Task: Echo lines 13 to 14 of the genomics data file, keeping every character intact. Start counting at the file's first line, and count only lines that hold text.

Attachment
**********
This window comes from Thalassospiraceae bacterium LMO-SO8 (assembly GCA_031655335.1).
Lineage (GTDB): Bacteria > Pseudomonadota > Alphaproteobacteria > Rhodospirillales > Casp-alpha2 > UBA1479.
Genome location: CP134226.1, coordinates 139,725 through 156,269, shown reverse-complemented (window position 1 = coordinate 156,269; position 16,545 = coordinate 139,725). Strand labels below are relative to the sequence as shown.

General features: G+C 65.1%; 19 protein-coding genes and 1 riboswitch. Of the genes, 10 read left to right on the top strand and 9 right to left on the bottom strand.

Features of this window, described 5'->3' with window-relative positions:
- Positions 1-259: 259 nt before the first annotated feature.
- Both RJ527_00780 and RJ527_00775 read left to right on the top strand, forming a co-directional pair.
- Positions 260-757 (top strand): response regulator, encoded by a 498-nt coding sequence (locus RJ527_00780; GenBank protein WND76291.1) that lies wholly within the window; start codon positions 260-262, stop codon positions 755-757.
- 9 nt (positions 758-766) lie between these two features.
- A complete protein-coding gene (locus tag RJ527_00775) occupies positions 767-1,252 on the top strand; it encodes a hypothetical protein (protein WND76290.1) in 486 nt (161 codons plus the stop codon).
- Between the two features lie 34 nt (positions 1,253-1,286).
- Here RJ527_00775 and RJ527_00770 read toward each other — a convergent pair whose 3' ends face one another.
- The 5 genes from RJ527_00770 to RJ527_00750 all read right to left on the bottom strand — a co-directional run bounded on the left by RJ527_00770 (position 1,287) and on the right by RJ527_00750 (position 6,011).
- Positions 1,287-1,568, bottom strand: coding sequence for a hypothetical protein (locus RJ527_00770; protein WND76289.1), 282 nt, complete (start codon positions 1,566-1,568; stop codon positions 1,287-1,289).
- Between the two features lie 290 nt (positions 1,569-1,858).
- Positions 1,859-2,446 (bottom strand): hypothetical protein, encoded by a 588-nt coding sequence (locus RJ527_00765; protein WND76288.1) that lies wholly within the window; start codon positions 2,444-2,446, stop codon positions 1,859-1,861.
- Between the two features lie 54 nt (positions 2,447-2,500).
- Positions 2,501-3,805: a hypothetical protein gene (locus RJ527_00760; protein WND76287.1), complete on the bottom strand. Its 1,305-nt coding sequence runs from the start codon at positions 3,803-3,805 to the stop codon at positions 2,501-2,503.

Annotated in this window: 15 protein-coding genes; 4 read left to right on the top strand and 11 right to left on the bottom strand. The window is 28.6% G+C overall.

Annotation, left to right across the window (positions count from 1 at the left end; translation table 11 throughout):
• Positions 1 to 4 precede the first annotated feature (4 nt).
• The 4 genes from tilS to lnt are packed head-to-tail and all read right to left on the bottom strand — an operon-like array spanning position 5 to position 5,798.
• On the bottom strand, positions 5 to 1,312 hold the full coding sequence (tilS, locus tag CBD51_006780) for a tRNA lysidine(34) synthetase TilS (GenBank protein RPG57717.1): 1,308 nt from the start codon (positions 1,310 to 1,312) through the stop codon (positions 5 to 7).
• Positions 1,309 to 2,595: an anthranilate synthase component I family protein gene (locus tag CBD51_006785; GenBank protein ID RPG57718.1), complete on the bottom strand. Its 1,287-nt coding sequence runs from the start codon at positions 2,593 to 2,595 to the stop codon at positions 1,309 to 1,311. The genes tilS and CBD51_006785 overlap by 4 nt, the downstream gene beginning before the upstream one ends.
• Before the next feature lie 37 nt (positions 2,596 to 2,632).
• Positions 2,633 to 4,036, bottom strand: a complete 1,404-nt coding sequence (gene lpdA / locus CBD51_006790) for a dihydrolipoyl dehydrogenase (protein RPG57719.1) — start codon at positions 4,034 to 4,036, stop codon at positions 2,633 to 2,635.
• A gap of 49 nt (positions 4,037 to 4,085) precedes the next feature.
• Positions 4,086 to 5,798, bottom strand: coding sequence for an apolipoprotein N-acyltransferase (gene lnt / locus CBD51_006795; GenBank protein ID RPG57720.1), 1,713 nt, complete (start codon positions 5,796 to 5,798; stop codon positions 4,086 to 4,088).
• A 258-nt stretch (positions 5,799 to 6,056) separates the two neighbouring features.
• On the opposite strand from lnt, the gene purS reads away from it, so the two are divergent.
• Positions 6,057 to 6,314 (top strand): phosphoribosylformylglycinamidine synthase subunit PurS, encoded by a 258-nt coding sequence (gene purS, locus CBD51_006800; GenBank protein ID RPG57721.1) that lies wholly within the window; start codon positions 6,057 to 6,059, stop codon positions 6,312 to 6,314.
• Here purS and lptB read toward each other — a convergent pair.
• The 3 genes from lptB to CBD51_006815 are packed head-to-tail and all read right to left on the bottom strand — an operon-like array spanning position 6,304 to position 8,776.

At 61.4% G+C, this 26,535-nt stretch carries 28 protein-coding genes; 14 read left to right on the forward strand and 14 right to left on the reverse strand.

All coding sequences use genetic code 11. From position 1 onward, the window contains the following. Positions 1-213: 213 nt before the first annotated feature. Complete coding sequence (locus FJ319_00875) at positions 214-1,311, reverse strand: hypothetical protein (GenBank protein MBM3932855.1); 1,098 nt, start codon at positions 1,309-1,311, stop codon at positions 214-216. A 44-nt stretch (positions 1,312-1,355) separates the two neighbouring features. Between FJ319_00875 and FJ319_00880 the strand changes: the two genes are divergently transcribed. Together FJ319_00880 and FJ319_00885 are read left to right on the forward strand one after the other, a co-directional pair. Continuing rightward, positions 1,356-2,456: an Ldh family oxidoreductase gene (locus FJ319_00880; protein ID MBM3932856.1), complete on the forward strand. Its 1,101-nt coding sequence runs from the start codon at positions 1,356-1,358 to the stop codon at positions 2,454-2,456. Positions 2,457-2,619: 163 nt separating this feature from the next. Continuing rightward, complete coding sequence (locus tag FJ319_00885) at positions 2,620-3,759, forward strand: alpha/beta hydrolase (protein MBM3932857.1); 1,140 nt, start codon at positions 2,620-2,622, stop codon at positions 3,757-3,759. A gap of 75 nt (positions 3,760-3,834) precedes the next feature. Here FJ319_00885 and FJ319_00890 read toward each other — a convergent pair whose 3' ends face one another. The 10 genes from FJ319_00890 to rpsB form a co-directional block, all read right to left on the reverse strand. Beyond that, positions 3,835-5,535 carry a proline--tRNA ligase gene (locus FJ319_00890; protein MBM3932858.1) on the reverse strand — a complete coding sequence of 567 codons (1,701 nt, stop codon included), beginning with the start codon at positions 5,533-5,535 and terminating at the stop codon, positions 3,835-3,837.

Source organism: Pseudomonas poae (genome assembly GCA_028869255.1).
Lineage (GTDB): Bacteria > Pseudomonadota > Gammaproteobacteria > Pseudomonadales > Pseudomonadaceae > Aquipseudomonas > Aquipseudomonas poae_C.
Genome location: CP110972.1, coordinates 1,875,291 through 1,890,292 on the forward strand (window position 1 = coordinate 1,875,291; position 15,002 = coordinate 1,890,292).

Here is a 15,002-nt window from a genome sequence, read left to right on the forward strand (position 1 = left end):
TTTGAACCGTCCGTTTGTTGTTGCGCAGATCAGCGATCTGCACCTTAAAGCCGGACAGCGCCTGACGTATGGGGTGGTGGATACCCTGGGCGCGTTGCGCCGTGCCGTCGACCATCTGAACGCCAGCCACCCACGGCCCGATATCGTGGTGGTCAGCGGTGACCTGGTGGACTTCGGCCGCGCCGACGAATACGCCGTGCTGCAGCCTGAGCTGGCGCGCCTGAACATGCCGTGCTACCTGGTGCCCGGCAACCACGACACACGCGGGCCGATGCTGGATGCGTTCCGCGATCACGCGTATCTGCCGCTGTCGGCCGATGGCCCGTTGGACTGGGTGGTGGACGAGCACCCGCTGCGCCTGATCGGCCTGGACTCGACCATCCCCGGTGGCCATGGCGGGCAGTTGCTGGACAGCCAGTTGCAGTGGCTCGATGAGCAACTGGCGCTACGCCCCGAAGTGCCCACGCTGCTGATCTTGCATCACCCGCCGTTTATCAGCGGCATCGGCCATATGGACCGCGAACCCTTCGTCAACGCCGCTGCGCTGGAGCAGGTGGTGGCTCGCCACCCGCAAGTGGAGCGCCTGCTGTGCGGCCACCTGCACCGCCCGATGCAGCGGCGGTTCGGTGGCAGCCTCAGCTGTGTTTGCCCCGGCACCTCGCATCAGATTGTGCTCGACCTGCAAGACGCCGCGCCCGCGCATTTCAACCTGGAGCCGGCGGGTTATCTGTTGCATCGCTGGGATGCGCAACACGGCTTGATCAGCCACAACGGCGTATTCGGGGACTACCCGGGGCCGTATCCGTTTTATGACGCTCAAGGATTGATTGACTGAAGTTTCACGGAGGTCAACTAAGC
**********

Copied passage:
- The 5 genes from RJ527_00770 to RJ527_00750 all read right to left on the bottom strand — a co-directional run bounded on the left by RJ527_00770 (position 1,287) and on the right by RJ527_00750 (position 6,011).
- Positions 1,287-1,568, bottom strand: coding sequence for a hypothetical protein (locus RJ527_00770; protein WND76289.1), 282 nt, complete (start codon positions 1,566-1,568; stop codon positions 1,287-1,289).